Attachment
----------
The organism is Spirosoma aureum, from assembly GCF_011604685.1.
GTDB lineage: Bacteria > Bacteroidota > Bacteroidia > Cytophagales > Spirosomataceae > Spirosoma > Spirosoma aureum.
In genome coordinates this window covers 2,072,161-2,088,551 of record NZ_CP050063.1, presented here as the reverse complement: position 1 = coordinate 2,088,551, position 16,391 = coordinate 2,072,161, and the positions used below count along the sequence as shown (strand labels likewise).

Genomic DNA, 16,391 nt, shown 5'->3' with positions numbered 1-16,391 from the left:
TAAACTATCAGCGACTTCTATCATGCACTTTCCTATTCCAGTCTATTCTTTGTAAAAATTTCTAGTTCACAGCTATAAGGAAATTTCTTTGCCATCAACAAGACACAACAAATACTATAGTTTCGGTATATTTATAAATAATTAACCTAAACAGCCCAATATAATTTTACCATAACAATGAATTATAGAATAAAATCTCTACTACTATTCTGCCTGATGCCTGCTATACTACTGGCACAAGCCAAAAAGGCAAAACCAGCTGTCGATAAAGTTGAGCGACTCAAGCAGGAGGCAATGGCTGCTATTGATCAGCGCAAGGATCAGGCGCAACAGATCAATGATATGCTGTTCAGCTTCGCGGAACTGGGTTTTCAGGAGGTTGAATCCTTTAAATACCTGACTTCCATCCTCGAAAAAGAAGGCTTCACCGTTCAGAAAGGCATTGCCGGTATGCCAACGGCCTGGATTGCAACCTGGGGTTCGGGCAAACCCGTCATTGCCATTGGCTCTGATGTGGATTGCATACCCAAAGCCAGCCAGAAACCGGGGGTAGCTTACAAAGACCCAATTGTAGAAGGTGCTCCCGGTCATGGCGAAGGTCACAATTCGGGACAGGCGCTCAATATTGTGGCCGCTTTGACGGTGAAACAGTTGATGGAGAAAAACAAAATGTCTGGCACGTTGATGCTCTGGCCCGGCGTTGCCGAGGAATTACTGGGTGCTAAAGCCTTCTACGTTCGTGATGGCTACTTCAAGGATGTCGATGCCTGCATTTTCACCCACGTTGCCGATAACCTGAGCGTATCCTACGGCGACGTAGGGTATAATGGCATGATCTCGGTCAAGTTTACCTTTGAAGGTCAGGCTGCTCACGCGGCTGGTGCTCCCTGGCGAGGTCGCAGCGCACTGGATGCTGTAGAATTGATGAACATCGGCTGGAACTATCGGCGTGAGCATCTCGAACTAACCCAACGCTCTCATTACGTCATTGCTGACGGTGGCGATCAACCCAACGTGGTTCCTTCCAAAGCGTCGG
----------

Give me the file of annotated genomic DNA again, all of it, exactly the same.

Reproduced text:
The organism is Spirosoma aureum, from assembly GCF_011604685.1.
GTDB lineage: Bacteria > Bacteroidota > Bacteroidia > Cytophagales > Spirosomataceae > Spirosoma > Spirosoma aureum.
In genome coordinates this window covers 2,072,161-2,088,551 of record NZ_CP050063.1, presented here as the reverse complement: position 1 = coordinate 2,088,551, position 16,391 = coordinate 2,072,161, and the positions used below count along the sequence as shown (strand labels likewise).

Genomic DNA, 16,391 nt, shown 5'->3' with positions numbered 1-16,391 from the left:
TAAACTATCAGCGACTTCTATCATGCACTTTCCTATTCCAGTCTATTCTTTGTAAAAATTTCTAGTTCACAGCTATAAGGAAATTTCTTTGCCATCAACAAGACACAACAAATACTATAGTTTCGGTATATTTATAAATAATTAACCTAAACAGCCCAATATAATTTTACCATAACAATGAATTATAGAATAAAATCTCTACTACTATTCTGCCTGATGCCTGCTATACTACTGGCACAAGCCAAAAAGGCAAAACCAGCTGTCGATAAAGTTGAGCGACTCAAGCAGGAGGCAATGGCTGCTATTGATCAGCGCAAGGATCAGGCGCAACAGATCAATGATATGCTGTTCAGCTTCGCGGAACTGGGTTTTCAGGAGGTTGAATCCTTTAAATACCTGACTTCCATCCTCGAAAAAGAAGGCTTCACCGTTCAGAAAGGCATTGCCGGTATGCCAACGGCCTGGATTGCAACCTGGGGTTCGGGCAAACCCGTCATTGCCATTGGCTCTGATGTGGATTGCATACCCAAAGCCAGCCAGAAACCGGGGGTAGCTTACAAAGACCCAATTGTAGAAGGTGCTCCCGGTCATGGCGAAGGTCACAATTCGGGACAGGCGCTCAATATTGTGGCCGCTTTGACGGTGAAACAGTTGATGGAGAAAAACAAAATGTCTGGCACGTTGATGCTCTGGCCCGGCGTTGCCGAGGAATTACTGGGTGCTAAAGCCTTCTACGTTCGTGATGGCTACTTCAAGGATGTCGATGCCTGCATTTTCACCCACGTTGCCGATAACCTGAGCGTATCCTACGGCGACGTAGGGTATAATGGCATGATCTCGGTCAAGTTTACCTTTGAAGGTCAGGCTGCTCACGCGGCTGGTGCTCCCTGGCGAGGTCGCAGCGCACTGGATGCTGTAGAATTGATGAACATCGGCTGGAACTATCGGCGTGAGCATCTCGAACTAACCCAACGCTCTCATTACGTCATTGCTGACGGTGGCGATCAACCCAACGTGGTTCCTTCCAAAGCGTCGG